As of this article’s publication, 16 states have laws aimed blatantly at protecting telecom incumbents from pesky public competition. Did you know the state of Michigan only lets you build a network if enough private companies don’t bid? Florida requires local officials to explain how their network will be profitable within four years, as if profits were the point of fixing the digital divide. Nevada will only let towns and counties with tiny populations erect their own networks. Virginia local networks aren’t allowed to charge less than the incumbents — it’s illegal to make the internet more affordable! 

These laws weren’t just supported by Big Telecom, by the way — some were effectively written by telecom lobbyists. They can reportedly be traced back to a model law written in 2002 by ALEC, a right-wing legislative group whose donors previously included AT&T, Comcast, Cox, Lumen, and Verizon, and which would allegedly invite state legislators to meet telecom companies at fancy hotels.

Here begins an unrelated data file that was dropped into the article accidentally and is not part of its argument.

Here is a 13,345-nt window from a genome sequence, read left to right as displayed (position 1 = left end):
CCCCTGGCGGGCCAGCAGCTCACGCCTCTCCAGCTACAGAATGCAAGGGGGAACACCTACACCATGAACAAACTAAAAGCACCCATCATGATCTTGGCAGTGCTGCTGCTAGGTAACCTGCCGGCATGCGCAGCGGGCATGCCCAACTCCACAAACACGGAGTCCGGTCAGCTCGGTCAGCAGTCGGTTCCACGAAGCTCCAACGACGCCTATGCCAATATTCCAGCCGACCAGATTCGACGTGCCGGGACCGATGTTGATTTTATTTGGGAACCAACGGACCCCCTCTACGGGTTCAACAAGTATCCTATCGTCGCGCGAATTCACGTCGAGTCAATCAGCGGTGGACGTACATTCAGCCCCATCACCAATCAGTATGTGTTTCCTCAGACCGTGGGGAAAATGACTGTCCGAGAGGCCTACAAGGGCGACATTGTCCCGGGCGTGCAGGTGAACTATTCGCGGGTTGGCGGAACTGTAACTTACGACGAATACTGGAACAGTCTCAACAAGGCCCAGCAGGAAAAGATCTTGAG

Ethernet cables tangled together in the shape of the continental United States.
In 2022, The Verge teamed up with Consumer Reports to reveal how much our readers actually pay for internet.
Image: Erik Carter for The Verge

In theory, these laws exist because municipal broadband doesn’t work. Its critics certainly have some ammo on their side — and not just openly partisan fare like 2020’s “The Failed Promise of Government Owned Networks Across America” from the Taxpayers Protection Alliance.